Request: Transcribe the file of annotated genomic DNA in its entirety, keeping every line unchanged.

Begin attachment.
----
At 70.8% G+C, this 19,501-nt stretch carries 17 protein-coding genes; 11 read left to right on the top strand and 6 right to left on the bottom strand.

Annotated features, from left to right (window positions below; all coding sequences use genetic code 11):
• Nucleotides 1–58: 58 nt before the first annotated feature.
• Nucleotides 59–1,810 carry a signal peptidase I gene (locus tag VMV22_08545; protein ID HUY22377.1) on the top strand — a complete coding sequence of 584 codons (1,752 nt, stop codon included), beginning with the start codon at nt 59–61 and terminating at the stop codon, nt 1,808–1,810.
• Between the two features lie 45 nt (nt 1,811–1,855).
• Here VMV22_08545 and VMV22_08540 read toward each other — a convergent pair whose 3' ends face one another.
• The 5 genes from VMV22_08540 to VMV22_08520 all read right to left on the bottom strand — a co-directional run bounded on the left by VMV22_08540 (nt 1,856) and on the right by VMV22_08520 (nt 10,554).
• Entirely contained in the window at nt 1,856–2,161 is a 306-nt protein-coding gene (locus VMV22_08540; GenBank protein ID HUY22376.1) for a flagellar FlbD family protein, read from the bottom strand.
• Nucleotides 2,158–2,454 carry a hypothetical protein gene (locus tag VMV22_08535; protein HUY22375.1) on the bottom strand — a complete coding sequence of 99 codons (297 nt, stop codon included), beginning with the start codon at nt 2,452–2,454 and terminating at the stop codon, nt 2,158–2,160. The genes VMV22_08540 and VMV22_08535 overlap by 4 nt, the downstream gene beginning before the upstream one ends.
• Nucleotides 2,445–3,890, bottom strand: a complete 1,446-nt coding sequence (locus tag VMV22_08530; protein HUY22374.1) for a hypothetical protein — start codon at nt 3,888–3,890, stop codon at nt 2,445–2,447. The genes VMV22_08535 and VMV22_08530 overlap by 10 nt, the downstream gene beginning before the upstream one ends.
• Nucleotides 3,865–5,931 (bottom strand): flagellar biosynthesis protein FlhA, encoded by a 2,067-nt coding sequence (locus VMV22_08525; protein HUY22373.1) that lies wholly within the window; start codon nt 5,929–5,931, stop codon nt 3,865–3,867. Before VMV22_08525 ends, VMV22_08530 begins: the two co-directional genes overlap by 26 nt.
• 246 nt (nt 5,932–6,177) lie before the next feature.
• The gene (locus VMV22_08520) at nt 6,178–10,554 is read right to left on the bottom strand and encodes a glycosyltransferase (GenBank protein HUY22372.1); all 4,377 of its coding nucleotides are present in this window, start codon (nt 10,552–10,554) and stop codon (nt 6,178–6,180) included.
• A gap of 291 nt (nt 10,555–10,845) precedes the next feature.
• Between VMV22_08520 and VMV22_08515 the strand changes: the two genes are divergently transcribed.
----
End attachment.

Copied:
At 70.8% G+C, this 19,501-nt stretch carries 17 protein-coding genes; 11 read left to right on the top strand and 6 right to left on the bottom strand.

Annotated features, from left to right (window positions below; all coding sequences use genetic code 11):
• Nucleotides 1–58: 58 nt before the first annotated feature.
• Nucleotides 59–1,810 carry a signal peptidase I gene (locus tag VMV22_08545; protein ID HUY22377.1) on the top strand — a complete coding sequence of 584 codons (1,752 nt, stop codon included), beginning with the start codon at nt 59–61 and terminating at the stop codon, nt 1,808–1,810.
• Between the two features lie 45 nt (nt 1,811–1,855).
• Here VMV22_08545 and VMV22_08540 read toward each other — a convergent pair whose 3' ends face one another.
• The 5 genes from VMV22_08540 to VMV22_08520 all read right to left on the bottom strand — a co-directional run bounded on the left by VMV22_08540 (nt 1,856) and on the right by VMV22_08520 (nt 10,554).
• Entirely contained in the window at nt 1,856–2,161 is a 306-nt protein-coding gene (locus VMV22_08540; GenBank protein ID HUY22376.1) for a flagellar FlbD family protein, read from the bottom strand.
• Nucleotides 2,158–2,454 carry a hypothetical protein gene (locus tag VMV22_08535; protein HUY22375.1) on the bottom strand — a complete coding sequence of 99 codons (297 nt, stop codon included), beginning with the start codon at nt 2,452–2,454 and terminating at the stop codon, nt 2,158–2,160. The genes VMV22_08540 and VMV22_08535 overlap by 4 nt, the downstream gene beginning before the upstream one ends.
• Nucleotides 2,445–3,890, bottom strand: a complete 1,446-nt coding sequence (locus tag VMV22_08530; protein HUY22374.1) for a hypothetical protein — start codon at nt 3,888–3,890, stop codon at nt 2,445–2,447. The genes VMV22_08535 and VMV22_08530 overlap by 10 nt, the downstream gene beginning before the upstream one ends.
• Nucleotides 3,865–5,931 (bottom strand): flagellar biosynthesis protein FlhA, encoded by a 2,067-nt coding sequence (locus VMV22_08525; protein HUY22373.1) that lies wholly within the window; start codon nt 5,929–5,931, stop codon nt 3,865–3,867. Before VMV22_08525 ends, VMV22_08530 begins: the two co-directional genes overlap by 26 nt.
• 246 nt (nt 5,932–6,177) lie before the next feature.
• The gene (locus VMV22_08520) at nt 6,178–10,554 is read right to left on the bottom strand and encodes a glycosyltransferase (GenBank protein HUY22372.1); all 4,377 of its coding nucleotides are present in this window, start codon (nt 10,552–10,554) and stop codon (nt 6,178–6,180) included.
• A gap of 291 nt (nt 10,555–10,845) precedes the next feature.
• Between VMV22_08520 and VMV22_08515 the strand changes: the two genes are divergently transcribed.